A DUE appreciation of the importance and results of intra- nasal surgery, and the duty incumbent upon us as practitioners of medicine to render to our patients the most efficient service in the most efficient way, prompts me to say a few words in reference to the reduction of hypertrophied tissue in the nasal cavity and pharyngeal vault. The methods heretofore employed have been those of the snare; actual cautery, or chemical cauterization; and while useful, and in many cases necessary, they do not fill the requirements of all cases.
There are many instances coming under our notice in which we realize the importance for a reduction of hypertrophied tissue, but do not think best to operate. In this very cases I have found a treatment, namely, massage, midway, as it were, between operation and cauterization to be of great advantage.
As a result of nasal stenosis, we necessarily have a turgescence of the vessels which supply the mucous tissue. Hyperaemia means increase of nutrition, loss of tonicity of the vascular walls, and thickening of the intra-venous structure, all of which, sooner or later, means true hypertrophy. Just at this stage does massage win its greatest laurels, although I believe it to be available in the later stages.
The effect of massage is to produce a stimulation of the capillaries, thus restoring in part the normal condition of the tissues. Clinically, as a result of this rejuvenation of the tissues, we find cataracts disappear, old ulcerations heal, neuralgia relieved or cured, stiffened joints made supple, and deposits and thickenings absorbed. That the effect of massage is to produce absorption, may be proved by the experiment of von Mosengeil. Mosengeil, taking a number of rabbits, injected into the knee-joints of each a solution of India-ink.
At intervals massage was practiced upon the right knee, while the left remained untouched. After twenty-four hours the animals were killed, and the parts inspected. The left knee-joints were distended with fluid, while the right side, which had been manipulated, showed an entire disappearance of the substance injected. The lymphatics on the right side, however, were filled with particles of India-ink, while the corresponding side revealed no such appearance. The evident conclusion is, that massage produced absorption.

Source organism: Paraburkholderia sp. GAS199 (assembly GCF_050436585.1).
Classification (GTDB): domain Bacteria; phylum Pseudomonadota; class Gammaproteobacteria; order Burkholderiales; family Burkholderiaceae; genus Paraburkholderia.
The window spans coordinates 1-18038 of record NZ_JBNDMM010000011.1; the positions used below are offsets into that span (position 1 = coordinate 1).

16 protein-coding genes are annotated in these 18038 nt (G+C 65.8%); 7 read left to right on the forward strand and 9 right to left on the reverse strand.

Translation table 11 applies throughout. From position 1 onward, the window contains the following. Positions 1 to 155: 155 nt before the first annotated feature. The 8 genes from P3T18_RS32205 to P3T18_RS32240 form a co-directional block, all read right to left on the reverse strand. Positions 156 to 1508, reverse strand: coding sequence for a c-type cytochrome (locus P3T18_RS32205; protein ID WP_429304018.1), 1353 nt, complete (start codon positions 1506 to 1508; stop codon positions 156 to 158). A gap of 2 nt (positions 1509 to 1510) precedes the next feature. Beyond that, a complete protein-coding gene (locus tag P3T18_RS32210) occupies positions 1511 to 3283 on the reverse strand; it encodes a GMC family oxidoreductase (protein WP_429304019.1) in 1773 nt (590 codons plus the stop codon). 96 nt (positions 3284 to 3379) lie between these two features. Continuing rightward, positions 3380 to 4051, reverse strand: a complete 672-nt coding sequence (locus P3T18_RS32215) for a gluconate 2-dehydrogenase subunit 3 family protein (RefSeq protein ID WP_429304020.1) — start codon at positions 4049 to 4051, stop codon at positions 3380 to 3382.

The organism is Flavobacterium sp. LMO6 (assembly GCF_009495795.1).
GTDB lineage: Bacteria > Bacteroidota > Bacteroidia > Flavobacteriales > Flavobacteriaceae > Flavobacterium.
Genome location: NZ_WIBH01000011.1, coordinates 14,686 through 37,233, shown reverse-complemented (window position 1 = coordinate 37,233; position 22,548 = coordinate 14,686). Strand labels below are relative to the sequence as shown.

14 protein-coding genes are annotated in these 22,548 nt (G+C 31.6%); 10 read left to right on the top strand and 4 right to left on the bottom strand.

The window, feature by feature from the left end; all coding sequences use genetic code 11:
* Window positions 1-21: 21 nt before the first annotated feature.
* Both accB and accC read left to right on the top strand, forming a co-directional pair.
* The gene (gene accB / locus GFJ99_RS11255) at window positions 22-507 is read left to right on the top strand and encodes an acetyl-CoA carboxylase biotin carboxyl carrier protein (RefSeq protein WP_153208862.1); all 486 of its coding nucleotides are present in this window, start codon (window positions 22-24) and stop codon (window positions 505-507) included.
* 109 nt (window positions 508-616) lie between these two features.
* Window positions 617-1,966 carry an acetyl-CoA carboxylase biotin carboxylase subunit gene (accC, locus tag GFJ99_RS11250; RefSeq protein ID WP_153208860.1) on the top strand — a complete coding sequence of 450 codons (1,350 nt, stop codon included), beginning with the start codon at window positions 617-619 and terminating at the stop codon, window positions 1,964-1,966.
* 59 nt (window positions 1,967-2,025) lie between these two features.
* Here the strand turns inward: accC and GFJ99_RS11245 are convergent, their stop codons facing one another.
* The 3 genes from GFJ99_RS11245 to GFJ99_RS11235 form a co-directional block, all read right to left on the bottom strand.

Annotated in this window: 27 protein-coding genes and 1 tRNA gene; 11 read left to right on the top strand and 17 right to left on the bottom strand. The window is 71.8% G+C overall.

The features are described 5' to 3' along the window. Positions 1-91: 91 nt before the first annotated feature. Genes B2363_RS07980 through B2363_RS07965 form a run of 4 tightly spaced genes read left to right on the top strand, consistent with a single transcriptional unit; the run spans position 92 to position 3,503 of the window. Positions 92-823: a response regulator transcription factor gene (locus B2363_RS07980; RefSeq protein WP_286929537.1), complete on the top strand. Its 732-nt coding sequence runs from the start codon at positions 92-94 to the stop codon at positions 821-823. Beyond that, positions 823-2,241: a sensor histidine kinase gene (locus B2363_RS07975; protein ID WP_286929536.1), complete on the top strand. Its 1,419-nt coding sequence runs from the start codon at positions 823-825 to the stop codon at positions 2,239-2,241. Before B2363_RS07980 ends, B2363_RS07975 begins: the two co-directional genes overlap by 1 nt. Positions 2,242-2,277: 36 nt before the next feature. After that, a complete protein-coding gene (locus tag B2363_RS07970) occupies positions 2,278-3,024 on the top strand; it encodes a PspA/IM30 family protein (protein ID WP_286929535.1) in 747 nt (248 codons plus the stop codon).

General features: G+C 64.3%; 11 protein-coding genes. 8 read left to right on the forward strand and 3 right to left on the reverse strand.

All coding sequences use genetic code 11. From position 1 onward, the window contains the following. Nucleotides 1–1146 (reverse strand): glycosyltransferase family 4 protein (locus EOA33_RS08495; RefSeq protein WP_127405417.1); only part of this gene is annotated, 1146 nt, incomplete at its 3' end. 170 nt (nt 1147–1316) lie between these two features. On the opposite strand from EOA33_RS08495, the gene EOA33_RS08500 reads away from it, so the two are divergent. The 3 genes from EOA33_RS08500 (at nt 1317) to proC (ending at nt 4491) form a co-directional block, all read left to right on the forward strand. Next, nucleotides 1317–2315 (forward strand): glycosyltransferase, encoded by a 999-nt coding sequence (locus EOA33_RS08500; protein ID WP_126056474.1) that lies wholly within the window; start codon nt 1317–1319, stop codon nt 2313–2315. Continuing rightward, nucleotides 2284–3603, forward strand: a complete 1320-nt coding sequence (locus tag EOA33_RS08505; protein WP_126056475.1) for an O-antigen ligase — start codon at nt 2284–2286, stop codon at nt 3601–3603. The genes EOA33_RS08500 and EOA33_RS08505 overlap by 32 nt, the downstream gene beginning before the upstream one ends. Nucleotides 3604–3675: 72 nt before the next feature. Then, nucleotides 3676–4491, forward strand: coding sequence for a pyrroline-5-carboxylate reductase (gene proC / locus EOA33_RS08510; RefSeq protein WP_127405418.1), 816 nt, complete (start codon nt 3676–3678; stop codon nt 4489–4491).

Gerst, who has given the subject of massage considerable attention, reports a number of cases of naso-pharyngeal-catarrh, etc., which have been cured, and claims for the manipulation a decrease of redness and tumefaction of the mucous membrane, a disappearance of heat and pressure, and relief from the embarrassed respirations-a most important object to attain.
It is not my purpose to prolong this paper by, the relation of cases treated by me, and the effects produced; it is sufficient for the present to say that, although my experience has not been as extensive as it might have been had I improved the opportunities presented, nevertheless I am sufficiently pleased to recommend it to the members of the Congress. At present the instrument used by me is a probe nine inches long, and three-sixteenths of an inch in diameter at the handle, tapering to a point one-sixteenth of an inch in diameter, which is surmounted by a bulb. The method of manipulation consists of a series of short, quick raps against the mucous membrane, aided by a slight rubbing movement.
Sneezing at once occurs, and is to be prevented by pressure on the upper lip. Tolerance is, however, effected usually by the second or third sitting. One of the greatest, difficulties standing in the way of the use of massage or three minutes, and the operator gives up in disgust. It has occurred to me, as well as to others, that an attachment could be readily made to the Garey vibrometer, by which these movements would be regular and graduated, and rendered much more effective. Such an attachment has been recommended to the vibrometer company, and they have seen fit to adopt it, with a promise of its early appearance.
What I claim for massage of the nose and throat is not a cure in all cases, but in that class of cases, in which connective tissue, changes have not undergone great alterations, but where, as yet, there is hyperaemia of the parts, with consequent turgescence. I trust the importance of the subject will appear to you to be sufficient to induce further inquiry and investigation; if so, I shall have accomplished the purpose of this brief paper.